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Acknowledging home(s) and belonging(s) : border writing

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Title: Acknowledging home(s) and belonging(s) : border writing
Author: Purru, Kadi
Degree: Doctor of Philosophy - PhD
Program: Curriculum Studies
Copyright Date: 2003
Subject Keywords Home;Boundaries;Alienation (Social psychology);Ethnicity;Immigrants;Psychology;Emigration and immigration;Psychological aspects;Assimilation (Sociology);Identity (Psychology)
Issue Date: 2009-11-17
Series/Report no. UBC Retrospective Theses Digitization Project [http://www.library.ubc.ca/archives/retro_theses/]
Abstract: My dissertation is an inquiry into issues of home and belonging. For many people, the struggle to create a home in a "new" country, and the oscillation between a past "there" and present "here" have become ways of existence. Displacement challenges and raises questions regarding one's roots, affiliations, loyalty and belonging. The yearning for a place such as home becomes a site of inquiry for communities of displaced people. Destined to live between languages, cultures and national affiliations, im/migrants construct their homes in the particular place of "border." Acknowledging Home(s) and Belonging(s): Border Writing is "homeward" journeying through the discursive landscapes of nation, ethnicity, diaspora, and "race." It explores how border interrupts/initiates a discourse of home. I am an im/migrant researcher. The word "migrant" connotes impermanence, detachment and instability. From this positionality I introduce a slash into the word "immigrant" to transform these connotations into a permanence of migration. As autoethnographic and conversational inquiry, I explore im/migrant experiences from the position of "I," rather than "We." However, "I" is not a position of isolated individual(istic) exclusiveness, but a position of the personal articulation through the relationships with/in community. My research includes conversations with: theorists, colleagues from different disciplinary backgrounds, members of the "ethnic" communities to which I belong, and my daughter. I construct these conversations as borderzone arriculations where a "third space" emerges. The word dissertation stems etymologically from Greek dialegesthai, to converse, to dialogue; whereby dia- means "one with another," and legesthai means "to tell, talk." My dissertation endeavors to recognize - to know again, to know anew these deep layers of border as dialogue and conversation. As an im/migrant inquiry, my dissertation intends to create a different, mother knowing and culture of scholarship that broaden and deepen the space of academic researching/writing.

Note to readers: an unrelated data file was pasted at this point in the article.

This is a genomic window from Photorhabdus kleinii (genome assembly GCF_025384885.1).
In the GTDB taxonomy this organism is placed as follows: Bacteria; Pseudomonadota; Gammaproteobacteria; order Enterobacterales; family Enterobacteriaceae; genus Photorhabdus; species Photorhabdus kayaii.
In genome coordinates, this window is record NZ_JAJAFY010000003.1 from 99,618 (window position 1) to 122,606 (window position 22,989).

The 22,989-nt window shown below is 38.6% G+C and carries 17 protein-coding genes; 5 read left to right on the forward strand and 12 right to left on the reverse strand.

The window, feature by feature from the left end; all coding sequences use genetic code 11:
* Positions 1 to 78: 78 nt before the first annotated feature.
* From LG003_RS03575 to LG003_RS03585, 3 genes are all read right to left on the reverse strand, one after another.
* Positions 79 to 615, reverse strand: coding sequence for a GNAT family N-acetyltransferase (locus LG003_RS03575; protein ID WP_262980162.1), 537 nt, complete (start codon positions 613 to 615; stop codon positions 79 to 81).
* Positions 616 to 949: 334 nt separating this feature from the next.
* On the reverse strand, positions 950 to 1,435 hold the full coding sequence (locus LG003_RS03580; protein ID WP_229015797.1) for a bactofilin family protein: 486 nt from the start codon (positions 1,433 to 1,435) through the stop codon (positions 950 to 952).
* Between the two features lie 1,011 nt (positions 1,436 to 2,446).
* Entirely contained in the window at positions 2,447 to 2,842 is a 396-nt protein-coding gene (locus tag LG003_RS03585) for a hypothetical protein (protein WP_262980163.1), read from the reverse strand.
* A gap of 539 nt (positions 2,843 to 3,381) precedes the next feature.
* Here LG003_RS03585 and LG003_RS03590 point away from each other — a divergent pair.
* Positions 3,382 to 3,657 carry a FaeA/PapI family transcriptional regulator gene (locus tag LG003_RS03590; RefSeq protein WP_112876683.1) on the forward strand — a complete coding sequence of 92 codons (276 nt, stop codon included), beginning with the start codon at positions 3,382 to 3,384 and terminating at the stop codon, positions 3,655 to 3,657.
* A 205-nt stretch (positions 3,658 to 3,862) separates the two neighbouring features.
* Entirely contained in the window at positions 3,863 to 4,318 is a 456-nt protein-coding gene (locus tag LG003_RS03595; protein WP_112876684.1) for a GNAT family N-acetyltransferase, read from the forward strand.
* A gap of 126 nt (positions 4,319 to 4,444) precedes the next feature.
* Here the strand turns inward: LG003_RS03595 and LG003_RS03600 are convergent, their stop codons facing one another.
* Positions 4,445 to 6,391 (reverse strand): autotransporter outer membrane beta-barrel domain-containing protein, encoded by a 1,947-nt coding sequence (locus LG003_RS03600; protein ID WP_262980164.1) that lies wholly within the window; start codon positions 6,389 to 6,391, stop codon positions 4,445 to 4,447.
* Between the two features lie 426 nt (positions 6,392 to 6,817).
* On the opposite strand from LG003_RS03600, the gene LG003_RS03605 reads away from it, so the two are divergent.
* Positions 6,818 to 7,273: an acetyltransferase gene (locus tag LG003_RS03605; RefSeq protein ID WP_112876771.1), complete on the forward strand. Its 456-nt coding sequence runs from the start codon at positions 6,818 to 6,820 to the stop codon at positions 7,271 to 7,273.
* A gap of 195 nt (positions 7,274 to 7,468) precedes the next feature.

Affiliation: Education, Faculty of
URI: http://hdl.handle.net/2429/15103
Scholarly Level: Graduate

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